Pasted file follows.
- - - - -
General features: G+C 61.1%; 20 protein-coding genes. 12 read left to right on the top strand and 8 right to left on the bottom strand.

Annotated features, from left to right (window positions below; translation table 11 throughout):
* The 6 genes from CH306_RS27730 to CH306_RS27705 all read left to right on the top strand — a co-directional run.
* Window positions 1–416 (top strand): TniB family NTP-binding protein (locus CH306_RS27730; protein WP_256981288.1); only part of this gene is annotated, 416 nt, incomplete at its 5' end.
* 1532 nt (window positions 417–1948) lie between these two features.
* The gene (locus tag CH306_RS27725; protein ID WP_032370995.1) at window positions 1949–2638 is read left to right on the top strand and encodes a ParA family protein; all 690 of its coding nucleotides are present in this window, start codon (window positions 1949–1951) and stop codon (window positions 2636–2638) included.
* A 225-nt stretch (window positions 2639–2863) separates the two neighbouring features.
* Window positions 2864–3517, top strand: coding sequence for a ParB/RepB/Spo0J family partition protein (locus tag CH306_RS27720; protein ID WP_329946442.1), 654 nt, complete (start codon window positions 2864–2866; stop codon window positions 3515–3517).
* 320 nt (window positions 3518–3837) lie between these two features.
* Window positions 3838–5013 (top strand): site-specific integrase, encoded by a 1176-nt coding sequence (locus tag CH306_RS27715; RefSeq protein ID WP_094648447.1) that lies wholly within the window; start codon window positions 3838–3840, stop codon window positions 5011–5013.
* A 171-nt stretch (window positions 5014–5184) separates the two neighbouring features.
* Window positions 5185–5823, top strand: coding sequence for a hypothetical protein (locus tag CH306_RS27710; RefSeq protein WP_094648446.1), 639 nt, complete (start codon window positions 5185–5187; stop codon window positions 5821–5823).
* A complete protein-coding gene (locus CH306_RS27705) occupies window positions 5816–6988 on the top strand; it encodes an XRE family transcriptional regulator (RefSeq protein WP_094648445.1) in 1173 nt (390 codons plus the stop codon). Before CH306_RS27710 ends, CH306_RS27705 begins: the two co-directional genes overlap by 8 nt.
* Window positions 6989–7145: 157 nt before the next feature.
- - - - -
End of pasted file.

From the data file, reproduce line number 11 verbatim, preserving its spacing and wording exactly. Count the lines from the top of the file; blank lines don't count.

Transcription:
* A 171-nt stretch (window positions 5014–5184) separates the two neighbouring features.